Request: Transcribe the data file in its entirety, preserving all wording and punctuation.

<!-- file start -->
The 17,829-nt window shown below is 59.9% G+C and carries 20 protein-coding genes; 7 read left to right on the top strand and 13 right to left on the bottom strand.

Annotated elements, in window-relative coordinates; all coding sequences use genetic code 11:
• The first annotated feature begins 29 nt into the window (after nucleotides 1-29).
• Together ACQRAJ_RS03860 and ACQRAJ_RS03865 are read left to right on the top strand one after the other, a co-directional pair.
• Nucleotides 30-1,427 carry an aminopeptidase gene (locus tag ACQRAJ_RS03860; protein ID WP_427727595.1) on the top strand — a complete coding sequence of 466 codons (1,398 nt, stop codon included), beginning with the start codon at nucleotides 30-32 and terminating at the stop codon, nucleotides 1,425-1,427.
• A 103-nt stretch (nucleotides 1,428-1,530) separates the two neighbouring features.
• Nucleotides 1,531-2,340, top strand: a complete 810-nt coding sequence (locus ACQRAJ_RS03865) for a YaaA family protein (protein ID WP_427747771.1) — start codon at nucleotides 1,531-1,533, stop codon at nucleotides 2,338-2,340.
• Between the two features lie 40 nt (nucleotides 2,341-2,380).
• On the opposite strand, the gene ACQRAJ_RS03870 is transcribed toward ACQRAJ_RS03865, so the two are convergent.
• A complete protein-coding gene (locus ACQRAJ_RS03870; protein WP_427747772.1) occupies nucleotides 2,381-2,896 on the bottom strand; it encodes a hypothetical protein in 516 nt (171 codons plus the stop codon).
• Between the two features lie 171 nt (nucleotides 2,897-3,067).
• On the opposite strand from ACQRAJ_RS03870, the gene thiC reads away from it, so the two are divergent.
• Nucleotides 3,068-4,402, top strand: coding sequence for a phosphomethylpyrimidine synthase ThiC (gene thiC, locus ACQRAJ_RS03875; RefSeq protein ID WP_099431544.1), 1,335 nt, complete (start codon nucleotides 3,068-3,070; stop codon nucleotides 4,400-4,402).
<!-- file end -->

The 17,829-nt window shown below is 59.9% G+C and carries 20 protein-coding genes; 7 read left to right on the top strand and 13 right to left on the bottom strand.

Annotated elements, in window-relative coordinates; all coding sequences use genetic code 11:
• The first annotated feature begins 29 nt into the window (after nucleotides 1-29).
• Together ACQRAJ_RS03860 and ACQRAJ_RS03865 are read left to right on the top strand one after the other, a co-directional pair.
• Nucleotides 30-1,427 carry an aminopeptidase gene (locus tag ACQRAJ_RS03860; protein ID WP_427727595.1) on the top strand — a complete coding sequence of 466 codons (1,398 nt, stop codon included), beginning with the start codon at nucleotides 30-32 and terminating at the stop codon, nucleotides 1,425-1,427.
• A 103-nt stretch (nucleotides 1,428-1,530) separates the two neighbouring features.
• Nucleotides 1,531-2,340, top strand: a complete 810-nt coding sequence (locus ACQRAJ_RS03865) for a YaaA family protein (protein ID WP_427747771.1) — start codon at nucleotides 1,531-1,533, stop codon at nucleotides 2,338-2,340.
• Between the two features lie 40 nt (nucleotides 2,341-2,380).
• On the opposite strand, the gene ACQRAJ_RS03870 is transcribed toward ACQRAJ_RS03865, so the two are convergent.
• A complete protein-coding gene (locus ACQRAJ_RS03870; protein WP_427747772.1) occupies nucleotides 2,381-2,896 on the bottom strand; it encodes a hypothetical protein in 516 nt (171 codons plus the stop codon).
• Between the two features lie 171 nt (nucleotides 2,897-3,067).
• On the opposite strand from ACQRAJ_RS03870, the gene thiC reads away from it, so the two are divergent.
• Nucleotides 3,068-4,402, top strand: coding sequence for a phosphomethylpyrimidine synthase ThiC (gene thiC, locus ACQRAJ_RS03875; RefSeq protein ID WP_099431544.1), 1,335 nt, complete (start codon nucleotides 3,068-3,070; stop codon nucleotides 4,400-4,402).